Brain basis of emotion
Some of our research uses neuroimaging (functional magnetic resonance imaging; fMRI) and electroencephalography (EEG) to investigate the neural processes at play when individuals are experiencing emotions in real time. Our previous research revealed that when people are experiencing and perceiving emotions, there is increased activity in a set of brain networks that support very basic psychological processes such as representing body changes, accessing and using memory and knowledge, and deploying attention (Kober, Barrett, Bliss-Moreau, Lindquist et al. 2008, NeuroImage; Lindquist, et al. 2012, Behavioral and Brain Sciences). These same networks also show increased activation when individuals experience other mental states such as body feelings or thoughts in reaction to a set of scenarios (Oosterwijk, Lindquist, et al., 2012; NeuroImage). Our on-going research supported by the National Science Foundation continues to explore the functional dynamics of these neural networks as individuals experience emotions in real time using both spatially sensitive measures (fMRI) and temporally sensitive measures (EEG). We are particularly interested in the functional dynamics of these brain networks as they differ within individuals across emotional situations (e.g., across multiple instances of fear) or across individuals from different cultural backgrounds (e.g., individuals from the US v. China).
For a recent paper, see Oosterwijk et al. 2015
This line of research employs meta-analysis to summarize the neuroimaging literature on emotion. Meta-analysis is a useful tool for understanding which brain regions consistently show increased activation during emotional experiences and perceptions, and whether activity in a given brain region is specific to a certain emotional experience or perception, or general to many emotions and other mental states. Across several meta-analyses, we have demonstrated that the brain regions that show an increase in emotional experience and perception are not specific to any one type of emotion (e.g., anger v. fear v. disgust, etc.) (Kober et al. 2008; NeuroImage; Lindquist et al. 2012; Behavioral and Brain Sciences). Rather, it appears that the same brain regions activated during emotions are part of neural networks that play domain-general functions in the human brain and are active during other emotional and cognitive mental states (Lindquist & Barrett, 2012; Trends in Cognitive Sciences). Our on-going research continues to employ meta-analysis to understand questions about the neural representation of emotions and the mind more generally. This research can inform us about the set of brain regions that are involved in healthy emotional experiences and can explain how the brain ultimately implements the rich fabric of our mental lives.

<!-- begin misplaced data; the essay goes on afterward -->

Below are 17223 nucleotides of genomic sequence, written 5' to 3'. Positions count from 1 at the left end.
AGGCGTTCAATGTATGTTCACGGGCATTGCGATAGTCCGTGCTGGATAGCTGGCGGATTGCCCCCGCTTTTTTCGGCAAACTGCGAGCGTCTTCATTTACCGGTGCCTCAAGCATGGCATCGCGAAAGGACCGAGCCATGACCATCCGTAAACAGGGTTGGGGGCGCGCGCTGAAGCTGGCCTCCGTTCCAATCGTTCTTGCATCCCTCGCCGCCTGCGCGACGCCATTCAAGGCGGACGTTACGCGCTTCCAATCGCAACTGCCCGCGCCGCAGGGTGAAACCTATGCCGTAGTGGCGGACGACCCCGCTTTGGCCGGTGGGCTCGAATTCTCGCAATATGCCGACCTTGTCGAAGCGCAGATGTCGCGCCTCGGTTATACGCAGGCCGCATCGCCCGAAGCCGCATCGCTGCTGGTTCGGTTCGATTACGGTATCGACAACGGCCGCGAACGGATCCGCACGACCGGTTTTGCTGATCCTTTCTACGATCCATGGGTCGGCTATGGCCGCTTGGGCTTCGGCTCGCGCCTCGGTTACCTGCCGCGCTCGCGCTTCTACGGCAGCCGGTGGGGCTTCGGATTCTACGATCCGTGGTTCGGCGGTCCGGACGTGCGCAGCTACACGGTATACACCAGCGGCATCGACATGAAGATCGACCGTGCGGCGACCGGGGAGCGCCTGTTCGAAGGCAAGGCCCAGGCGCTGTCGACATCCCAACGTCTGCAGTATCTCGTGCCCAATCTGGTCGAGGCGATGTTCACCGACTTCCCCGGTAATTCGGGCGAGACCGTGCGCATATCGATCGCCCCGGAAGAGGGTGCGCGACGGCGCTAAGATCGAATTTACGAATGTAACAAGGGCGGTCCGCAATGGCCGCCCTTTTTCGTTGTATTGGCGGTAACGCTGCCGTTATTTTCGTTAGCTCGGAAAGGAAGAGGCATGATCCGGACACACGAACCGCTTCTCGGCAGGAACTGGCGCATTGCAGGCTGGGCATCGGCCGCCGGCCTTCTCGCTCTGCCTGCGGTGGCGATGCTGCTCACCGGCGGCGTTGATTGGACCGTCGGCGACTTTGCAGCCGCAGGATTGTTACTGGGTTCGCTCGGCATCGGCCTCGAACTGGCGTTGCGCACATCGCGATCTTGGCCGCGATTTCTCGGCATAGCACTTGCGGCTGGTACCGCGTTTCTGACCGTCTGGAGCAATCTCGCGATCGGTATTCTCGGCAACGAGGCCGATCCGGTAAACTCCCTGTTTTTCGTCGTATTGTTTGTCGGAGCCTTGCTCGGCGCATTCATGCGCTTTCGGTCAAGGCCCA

For a recent paper, see Lindquist et al. 2016
Knowledge about emotion
Language and emotion
This line of research focuses on how knowledge about emotions is acquired via language and how the words someone knows for emotion categories (e.g., "anger," "disgust," "fear." "joy," "pride") shapes his or her experiences and perceptions of emotion. Our prior work has focused in part on how accessible emotion words shape pleasant and unpleasant feelings into experiences of emotion (Lindquist & Barrett, 2008; Psychological Science) or perceptions of pleasant and unpleasant facial actions into perceptions of specific emotional expressions in others (Lindquist et al. 2006, Emotion; Gendron, Lindquist et al., 2012, Emotion; Lindquist et al. 2014, Emotion). We are currently assessing the mechanisms by which words support emotion concepts and how linguistic concepts shape the online perception of novel emotions on others’ faces. Understanding how individuals acquire and use linguistic concepts during emotion experiences and perceptions has vast import for understanding various forms of psychopathology, emotional intelligence, socio-emotional development, and social communication.
For a recent paper, see Lindquist et al. 2015
More complex knowledge, more complex emotions
In this line of research, we are interested in understanding why some individuals experience their emotions as discrete and specific (e.g., "anger" v. "fear" or "joy" v. "pride") and why others experience their emotions as general and vague (e.g., good or bad). We have hypothesized that differences in the complexity of emotional experiences stems in part from differences in the complexity of someone's knowledge about emotions (Lindquist & Barrett, 2008; Handbook of Emotions). We are currently assessing the psychological mechanisms that cause some individuals to experience their emotions as relatively more v. less complex. We are particularly interested in why negative emotions tend to be more complex than positive emotions and the implications of this for well being and social functioning. Together, this research will allow us to better understand avenues by which a person could increase the complexity of his or her emotional experiences.
Body states shape emotional experiences
Research in this line focuses on how body states shape emotional experiences. It is common sense that the body is involved in emotion--our hearts beat, breathing increases, and palms sweat during fear and excitement and our heartbeat and breathing slows during calmness and depression. Yet we are interested in how these states might help create an emotional experience in the first place when they are made meaningful as an emotion as opposed to a mere body change. These findings have important implications for psychopathology, stress, and coping.
For a recent paper, see MacCormack & Lindquist, in press